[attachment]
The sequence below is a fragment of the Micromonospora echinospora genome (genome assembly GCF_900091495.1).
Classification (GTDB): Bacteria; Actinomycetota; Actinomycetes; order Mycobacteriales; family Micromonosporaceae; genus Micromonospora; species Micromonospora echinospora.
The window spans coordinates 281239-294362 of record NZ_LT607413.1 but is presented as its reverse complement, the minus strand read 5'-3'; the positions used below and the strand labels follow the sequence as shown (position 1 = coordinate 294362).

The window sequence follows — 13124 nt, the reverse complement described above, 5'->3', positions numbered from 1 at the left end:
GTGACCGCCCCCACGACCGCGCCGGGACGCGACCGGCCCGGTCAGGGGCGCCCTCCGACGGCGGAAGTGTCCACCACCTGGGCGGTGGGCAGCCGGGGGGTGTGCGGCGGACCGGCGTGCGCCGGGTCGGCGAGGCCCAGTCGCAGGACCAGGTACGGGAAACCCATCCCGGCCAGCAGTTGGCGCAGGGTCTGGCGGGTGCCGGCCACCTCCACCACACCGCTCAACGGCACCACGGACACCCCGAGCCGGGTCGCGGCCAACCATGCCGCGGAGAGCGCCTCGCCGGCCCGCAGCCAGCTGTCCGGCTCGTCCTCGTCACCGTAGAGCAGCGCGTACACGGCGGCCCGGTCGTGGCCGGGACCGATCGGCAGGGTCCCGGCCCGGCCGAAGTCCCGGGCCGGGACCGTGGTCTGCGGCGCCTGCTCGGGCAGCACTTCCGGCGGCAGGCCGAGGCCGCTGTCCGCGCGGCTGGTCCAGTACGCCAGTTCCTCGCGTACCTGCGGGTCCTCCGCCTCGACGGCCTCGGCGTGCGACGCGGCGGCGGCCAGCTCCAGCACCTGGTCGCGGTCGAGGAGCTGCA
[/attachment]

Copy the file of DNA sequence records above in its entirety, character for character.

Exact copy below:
The sequence below is a fragment of the Micromonospora echinospora genome (genome assembly GCF_900091495.1).
Classification (GTDB): Bacteria; Actinomycetota; Actinomycetes; order Mycobacteriales; family Micromonosporaceae; genus Micromonospora; species Micromonospora echinospora.
The window spans coordinates 281239-294362 of record NZ_LT607413.1 but is presented as its reverse complement, the minus strand read 5'-3'; the positions used below and the strand labels follow the sequence as shown (position 1 = coordinate 294362).

The window sequence follows — 13124 nt, the reverse complement described above, 5'->3', positions numbered from 1 at the left end:
GTGACCGCCCCCACGACCGCGCCGGGACGCGACCGGCCCGGTCAGGGGCGCCCTCCGACGGCGGAAGTGTCCACCACCTGGGCGGTGGGCAGCCGGGGGGTGTGCGGCGGACCGGCGTGCGCCGGGTCGGCGAGGCCCAGTCGCAGGACCAGGTACGGGAAACCCATCCCGGCCAGCAGTTGGCGCAGGGTCTGGCGGGTGCCGGCCACCTCCACCACACCGCTCAACGGCACCACGGACACCCCGAGCCGGGTCGCGGCCAACCATGCCGCGGAGAGCGCCTCGCCGGCCCGCAGCCAGCTGTCCGGCTCGTCCTCGTCACCGTAGAGCAGCGCGTACACGGCGGCCCGGTCGTGGCCGGGACCGATCGGCAGGGTCCCGGCCCGGCCGAAGTCCCGGGCCGGGACCGTGGTCTGCGGCGCCTGCTCGGGCAGCACTTCCGGCGGCAGGCCGAGGCCGCTGTCCGCGCGGCTGGTCCAGTACGCCAGTTCCTCGCGTACCTGCGGGTCCTCCGCCTCGACGGCCTCGGCGTGCGACGCGGCGGCGGCCAGCTCCAGCACCTGGTCGCGGTCGAGGAGCTGCA